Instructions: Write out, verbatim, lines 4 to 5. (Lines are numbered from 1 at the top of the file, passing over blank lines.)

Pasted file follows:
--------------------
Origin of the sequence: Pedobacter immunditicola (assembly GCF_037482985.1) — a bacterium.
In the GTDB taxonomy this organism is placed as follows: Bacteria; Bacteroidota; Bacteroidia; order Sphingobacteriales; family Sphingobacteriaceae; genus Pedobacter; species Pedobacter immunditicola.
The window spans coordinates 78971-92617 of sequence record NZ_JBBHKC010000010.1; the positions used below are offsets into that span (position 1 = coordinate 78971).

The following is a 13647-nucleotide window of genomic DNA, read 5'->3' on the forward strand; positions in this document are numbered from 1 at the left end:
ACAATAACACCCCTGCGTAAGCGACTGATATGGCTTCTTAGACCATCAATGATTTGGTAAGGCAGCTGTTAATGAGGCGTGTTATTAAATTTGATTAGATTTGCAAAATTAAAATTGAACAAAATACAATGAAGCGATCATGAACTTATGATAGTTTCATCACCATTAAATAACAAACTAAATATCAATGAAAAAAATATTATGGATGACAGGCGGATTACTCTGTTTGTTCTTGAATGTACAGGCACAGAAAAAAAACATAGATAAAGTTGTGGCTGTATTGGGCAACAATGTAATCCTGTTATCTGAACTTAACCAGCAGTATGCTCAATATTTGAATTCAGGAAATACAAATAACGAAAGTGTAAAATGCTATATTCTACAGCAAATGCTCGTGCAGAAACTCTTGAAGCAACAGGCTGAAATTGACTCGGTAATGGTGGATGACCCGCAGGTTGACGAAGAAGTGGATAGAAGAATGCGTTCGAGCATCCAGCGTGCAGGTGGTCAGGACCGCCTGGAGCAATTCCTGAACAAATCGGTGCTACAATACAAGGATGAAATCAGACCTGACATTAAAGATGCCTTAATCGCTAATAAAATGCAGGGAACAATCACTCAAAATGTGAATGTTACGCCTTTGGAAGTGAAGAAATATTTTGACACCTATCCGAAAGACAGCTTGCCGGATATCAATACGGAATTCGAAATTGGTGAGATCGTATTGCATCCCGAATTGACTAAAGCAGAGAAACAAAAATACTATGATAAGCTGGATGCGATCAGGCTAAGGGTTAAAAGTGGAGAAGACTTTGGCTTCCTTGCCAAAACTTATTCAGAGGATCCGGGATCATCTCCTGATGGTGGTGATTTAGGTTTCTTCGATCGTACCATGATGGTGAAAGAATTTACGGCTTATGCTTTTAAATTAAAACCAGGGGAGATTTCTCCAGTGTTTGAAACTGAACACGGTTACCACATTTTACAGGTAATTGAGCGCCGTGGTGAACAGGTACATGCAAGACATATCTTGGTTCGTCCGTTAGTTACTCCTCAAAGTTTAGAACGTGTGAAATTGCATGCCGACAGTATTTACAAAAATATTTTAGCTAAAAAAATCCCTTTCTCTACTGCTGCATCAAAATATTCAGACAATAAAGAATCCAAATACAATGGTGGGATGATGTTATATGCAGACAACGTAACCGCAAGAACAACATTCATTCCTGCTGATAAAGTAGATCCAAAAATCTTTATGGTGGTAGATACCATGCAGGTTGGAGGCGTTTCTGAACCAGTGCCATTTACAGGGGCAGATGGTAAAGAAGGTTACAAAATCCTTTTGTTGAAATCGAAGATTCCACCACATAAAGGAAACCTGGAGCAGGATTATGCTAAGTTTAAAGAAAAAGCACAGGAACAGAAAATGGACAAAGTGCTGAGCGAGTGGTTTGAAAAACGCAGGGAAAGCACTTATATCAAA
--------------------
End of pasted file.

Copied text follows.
The following is a 13647-nucleotide window of genomic DNA, read 5'->3' on the forward strand; positions in this document are numbered from 1 at the left end:
ACAATAACACCCCTGCGTAAGCGACTGATATGGCTTCTTAGACCATCAATGATTTGGTAAGGCAGCTGTTAATGAGGCGTGTTATTAAATTTGATTAGATTTGCAAAATTAAAATTGAACAAAATACAATGAAGCGATCATGAACTTATGATAGTTTCATCACCATTAAATAACAAACTAAATATCAATGAAAAAAATATTATGGATGACAGGCGGATTACTCTGTTTGTTCTTGAATGTACAGGCACAGAAAAAAAACATAGATAAAGTTGTGGCTGTATTGGGCAACAATGTAATCCTGTTATCTGAACTTAACCAGCAGTATGCTCAATATTTGAATTCAGGAAATACAAATAACGAAAGTGTAAAATGCTATATTCTACAGCAAATGCTCGTGCAGAAACTCTTGAAGCAACAGGCTGAAATTGACTCGGTAATGGTGGATGACCCGCAGGTTGACGAAGAAGTGGATAGAAGAATGCGTTCGAGCATCCAGCGTGCAGGTGGTCAGGACCGCCTGGAGCAATTCCTGAACAAATCGGTGCTACAATACAAGGATGAAATCAGACCTGACATTAAAGATGCCTTAATCGCTAATAAAATGCAGGGAACAATCACTCAAAATGTGAATGTTACGCCTTTGGAAGTGAAGAAATATTTTGACACCTATCCGAAAGACAGCTTGCCGGATATCAATACGGAATTCGAAATTGGTGAGATCGTATTGCATCCCGAATTGACTAAAGCAGAGAAACAAAAATACTATGATAAGCTGGATGCGATCAGGCTAAGGGTTAAAAGTGGAGAAGACTTTGGCTTCCTTGCCAAAACTTATTCAGAGGATCCGGGATCATCTCCTGATGGTGGTGATTTAGGTTTCTTCGATCGTACCATGATGGTGAAAGAATTTACGGCTTATGCTTTTAAATTAAAACCAGGGGAGATTTCTCCAGTGTTTGAAACTGAACACGGTTACCACATTTTACAGGTAATTGAGCGCCGTGGTGAACAGGTACATGCAAGACATATCTTGGTTCGTCCGTTAGTTACTCCTCAAAGTTTAGAACGTGTGAAATTGCATGCCGACAGTATTTACAAAAATATTTTAGCTAAAAAAATCCCTTTCTCTACTGCTGCATCAAAATATTCAGACAATAAAGAATCCAAATACAATGGTGGGATGATGTTATATGCAGACAACGTAACCGCAAGAACAACATTCATTCCTGCTGATAAAGTAGATCCAAAAATCTTTATGGTGGTAGATACCATGCAGGTTGGAGGCGTTTCTGAACCAGTGCCATTTACAGGGGCAGATGGTAAAGAAGGTTACAAAATCCTTTTGTTGAAATCGAAGATTCCACCACATAAAGGAAACCTGGAGCAGGATTATGCTAAGTTTAAAGAAAAAGCACAGGAACAGAAAATGGACAAAGTGCTGAGCGAGTGGTTTGAAAAACGCAGGGAAAGCACTTATATCAAA